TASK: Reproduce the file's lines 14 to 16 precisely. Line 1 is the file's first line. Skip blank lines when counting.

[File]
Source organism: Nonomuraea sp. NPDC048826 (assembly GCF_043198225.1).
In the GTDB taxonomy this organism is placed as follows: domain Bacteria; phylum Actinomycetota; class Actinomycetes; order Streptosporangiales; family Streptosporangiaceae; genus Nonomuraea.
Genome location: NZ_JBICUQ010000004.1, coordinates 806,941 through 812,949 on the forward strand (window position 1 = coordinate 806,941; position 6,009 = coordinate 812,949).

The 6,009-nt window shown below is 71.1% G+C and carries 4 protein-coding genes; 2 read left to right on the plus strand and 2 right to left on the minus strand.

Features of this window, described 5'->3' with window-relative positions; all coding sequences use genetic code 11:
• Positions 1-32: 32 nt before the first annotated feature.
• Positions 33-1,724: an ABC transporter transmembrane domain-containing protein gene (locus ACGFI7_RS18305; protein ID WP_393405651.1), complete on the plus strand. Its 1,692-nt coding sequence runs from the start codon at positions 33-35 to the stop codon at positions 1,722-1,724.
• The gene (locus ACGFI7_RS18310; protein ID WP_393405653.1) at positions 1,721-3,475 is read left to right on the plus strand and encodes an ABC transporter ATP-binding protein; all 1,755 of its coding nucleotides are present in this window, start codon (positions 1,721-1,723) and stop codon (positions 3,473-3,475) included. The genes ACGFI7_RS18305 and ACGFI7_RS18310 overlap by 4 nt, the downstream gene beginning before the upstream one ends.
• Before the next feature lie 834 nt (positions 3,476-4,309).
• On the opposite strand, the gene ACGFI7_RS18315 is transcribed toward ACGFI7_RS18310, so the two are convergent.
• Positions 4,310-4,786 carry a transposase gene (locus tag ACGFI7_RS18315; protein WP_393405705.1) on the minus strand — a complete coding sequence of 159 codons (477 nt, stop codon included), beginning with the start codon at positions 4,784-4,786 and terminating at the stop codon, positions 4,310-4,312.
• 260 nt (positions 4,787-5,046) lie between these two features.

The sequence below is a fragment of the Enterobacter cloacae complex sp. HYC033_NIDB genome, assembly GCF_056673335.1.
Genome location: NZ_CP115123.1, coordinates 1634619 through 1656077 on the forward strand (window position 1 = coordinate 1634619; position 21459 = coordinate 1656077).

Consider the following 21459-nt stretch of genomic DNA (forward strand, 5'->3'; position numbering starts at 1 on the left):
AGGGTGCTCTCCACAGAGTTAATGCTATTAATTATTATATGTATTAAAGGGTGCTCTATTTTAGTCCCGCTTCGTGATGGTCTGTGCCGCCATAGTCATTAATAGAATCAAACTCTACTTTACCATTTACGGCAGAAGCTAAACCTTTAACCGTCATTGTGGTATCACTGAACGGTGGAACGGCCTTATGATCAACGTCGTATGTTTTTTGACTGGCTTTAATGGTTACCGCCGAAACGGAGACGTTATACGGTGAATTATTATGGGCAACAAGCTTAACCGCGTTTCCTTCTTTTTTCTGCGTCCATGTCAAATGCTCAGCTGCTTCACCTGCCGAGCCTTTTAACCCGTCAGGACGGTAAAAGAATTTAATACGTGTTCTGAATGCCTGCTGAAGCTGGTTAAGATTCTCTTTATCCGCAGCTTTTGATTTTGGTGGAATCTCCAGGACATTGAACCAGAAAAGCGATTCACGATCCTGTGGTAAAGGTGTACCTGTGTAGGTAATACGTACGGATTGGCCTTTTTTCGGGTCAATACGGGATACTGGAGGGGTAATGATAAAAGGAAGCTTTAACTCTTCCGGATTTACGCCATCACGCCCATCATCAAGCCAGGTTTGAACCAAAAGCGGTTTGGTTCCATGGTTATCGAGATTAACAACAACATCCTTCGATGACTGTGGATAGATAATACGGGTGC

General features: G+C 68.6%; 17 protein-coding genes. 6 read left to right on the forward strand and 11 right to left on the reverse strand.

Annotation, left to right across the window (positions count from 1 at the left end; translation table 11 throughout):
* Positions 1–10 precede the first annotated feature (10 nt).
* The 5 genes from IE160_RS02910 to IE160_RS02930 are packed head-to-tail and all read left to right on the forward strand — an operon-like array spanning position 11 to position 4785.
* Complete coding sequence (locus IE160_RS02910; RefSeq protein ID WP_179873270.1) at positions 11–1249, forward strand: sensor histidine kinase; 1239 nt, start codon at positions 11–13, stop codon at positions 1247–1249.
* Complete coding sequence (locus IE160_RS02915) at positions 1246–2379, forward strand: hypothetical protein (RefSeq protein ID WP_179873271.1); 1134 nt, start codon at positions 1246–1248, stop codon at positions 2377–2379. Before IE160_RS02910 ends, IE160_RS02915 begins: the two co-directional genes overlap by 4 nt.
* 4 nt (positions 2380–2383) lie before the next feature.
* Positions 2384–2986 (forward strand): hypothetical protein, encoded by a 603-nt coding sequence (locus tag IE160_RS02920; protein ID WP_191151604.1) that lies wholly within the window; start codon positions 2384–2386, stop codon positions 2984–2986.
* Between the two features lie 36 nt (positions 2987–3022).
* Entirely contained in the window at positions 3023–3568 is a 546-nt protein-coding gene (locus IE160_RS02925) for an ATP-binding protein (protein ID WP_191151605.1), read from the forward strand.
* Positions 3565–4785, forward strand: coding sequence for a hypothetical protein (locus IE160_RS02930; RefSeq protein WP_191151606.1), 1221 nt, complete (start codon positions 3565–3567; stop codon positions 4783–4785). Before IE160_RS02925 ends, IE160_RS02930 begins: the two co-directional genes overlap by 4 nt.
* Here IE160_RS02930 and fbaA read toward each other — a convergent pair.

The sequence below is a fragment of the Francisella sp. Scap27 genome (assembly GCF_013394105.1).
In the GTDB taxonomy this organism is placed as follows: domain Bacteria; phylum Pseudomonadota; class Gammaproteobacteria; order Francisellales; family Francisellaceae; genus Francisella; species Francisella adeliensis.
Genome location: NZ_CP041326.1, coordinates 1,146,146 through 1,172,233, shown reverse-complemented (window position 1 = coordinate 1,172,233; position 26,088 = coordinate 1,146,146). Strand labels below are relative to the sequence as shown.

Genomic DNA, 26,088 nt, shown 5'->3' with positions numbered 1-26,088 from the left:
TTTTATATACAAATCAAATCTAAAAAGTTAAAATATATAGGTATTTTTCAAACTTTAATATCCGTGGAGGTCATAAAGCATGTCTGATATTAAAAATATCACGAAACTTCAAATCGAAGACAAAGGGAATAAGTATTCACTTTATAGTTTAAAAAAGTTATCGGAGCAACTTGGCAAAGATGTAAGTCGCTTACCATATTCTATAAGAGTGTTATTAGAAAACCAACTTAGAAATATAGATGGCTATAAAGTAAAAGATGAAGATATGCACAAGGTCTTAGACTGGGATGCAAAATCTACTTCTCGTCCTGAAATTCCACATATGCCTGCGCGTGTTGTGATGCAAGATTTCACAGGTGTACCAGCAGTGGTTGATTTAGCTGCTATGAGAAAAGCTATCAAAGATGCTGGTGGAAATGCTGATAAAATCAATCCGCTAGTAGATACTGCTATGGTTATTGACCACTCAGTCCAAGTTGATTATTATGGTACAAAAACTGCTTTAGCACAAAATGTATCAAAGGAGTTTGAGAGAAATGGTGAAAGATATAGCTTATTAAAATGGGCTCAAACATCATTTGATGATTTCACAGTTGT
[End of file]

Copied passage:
Genome location: NZ_CP115123.1, coordinates 1634619 through 1656077 on the forward strand (window position 1 = coordinate 1634619; position 21459 = coordinate 1656077).

Consider the following 21459-nt stretch of genomic DNA (forward strand, 5'->3'; position numbering starts at 1 on the left):
AGGGTGCTCTCCACAGAGTTAATGCTATTAATTATTATATGTATTAAAGGGTGCTCTATTTTAGTCCCGCTTCGTGATGGTCTGTGCCGCCATAGTCATTAATAGAATCAAACTCTACTTTACCATTTACGGCAGAAGCTAAACCTTTAACCGTCATTGTGGTATCACTGAACGGTGGAACGGCCTTATGATCAACGTCGTATGTTTTTTGACTGGCTTTAATGGTTACCGCCGAAACGGAGACGTTATACGGTGAATTATTATGGGCAACAAGCTTAACCGCGTTTCCTTCTTTTTTCTGCGTCCATGTCAAATGCTCAGCTGCTTCACCTGCCGAGCCTTTTAACCCGTCAGGACGGTAAAAGAATTTAATACGTGTTCTGAATGCCTGCTGAAGCTGGTTAAGATTCTCTTTATCCGCAGCTTTTGATTTTGGTGGAATCTCCAGGACATTGAACCAGAAAAGCGATTCACGATCCTGTGGTAAAGGTGTACCTGTGTAGGTAATACGTACGGATTGGCCTTTTTTCGGGTCAATACGGGATACTGGAGGGGTAATGATAAAAGGAAGCTTTAACTCTTCCGGATTTACGCCATCACGCCCATCATCAAGCCAGGTTTGAACCAAAAGCGGTTTGGTTCCATGGTTATCGAGATTAACAACAACATCCTTCGATGACTGTGGATAGATAATACGGGTGC